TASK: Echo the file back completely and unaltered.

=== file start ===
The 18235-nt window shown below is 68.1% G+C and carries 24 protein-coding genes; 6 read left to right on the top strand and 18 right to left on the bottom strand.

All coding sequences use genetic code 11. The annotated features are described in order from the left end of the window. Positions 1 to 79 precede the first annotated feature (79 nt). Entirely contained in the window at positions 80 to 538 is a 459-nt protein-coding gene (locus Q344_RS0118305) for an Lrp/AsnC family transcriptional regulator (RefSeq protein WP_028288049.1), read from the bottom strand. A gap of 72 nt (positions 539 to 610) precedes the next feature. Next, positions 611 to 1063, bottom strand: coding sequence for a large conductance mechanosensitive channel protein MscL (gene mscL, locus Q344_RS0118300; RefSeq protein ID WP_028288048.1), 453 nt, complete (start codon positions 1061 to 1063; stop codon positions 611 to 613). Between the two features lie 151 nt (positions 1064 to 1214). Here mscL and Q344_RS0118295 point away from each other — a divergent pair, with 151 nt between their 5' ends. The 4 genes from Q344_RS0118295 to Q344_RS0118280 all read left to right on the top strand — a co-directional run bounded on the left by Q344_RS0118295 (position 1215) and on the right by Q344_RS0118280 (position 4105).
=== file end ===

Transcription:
The 18235-nt window shown below is 68.1% G+C and carries 24 protein-coding genes; 6 read left to right on the top strand and 18 right to left on the bottom strand.

All coding sequences use genetic code 11. The annotated features are described in order from the left end of the window. Positions 1 to 79 precede the first annotated feature (79 nt). Entirely contained in the window at positions 80 to 538 is a 459-nt protein-coding gene (locus Q344_RS0118305) for an Lrp/AsnC family transcriptional regulator (RefSeq protein WP_028288049.1), read from the bottom strand. A gap of 72 nt (positions 539 to 610) precedes the next feature. Next, positions 611 to 1063, bottom strand: coding sequence for a large conductance mechanosensitive channel protein MscL (gene mscL, locus Q344_RS0118300; RefSeq protein ID WP_028288048.1), 453 nt, complete (start codon positions 1061 to 1063; stop codon positions 611 to 613). Between the two features lie 151 nt (positions 1064 to 1214). Here mscL and Q344_RS0118295 point away from each other — a divergent pair, with 151 nt between their 5' ends. The 4 genes from Q344_RS0118295 to Q344_RS0118280 all read left to right on the top strand — a co-directional run bounded on the left by Q344_RS0118295 (position 1215) and on the right by Q344_RS0118280 (position 4105).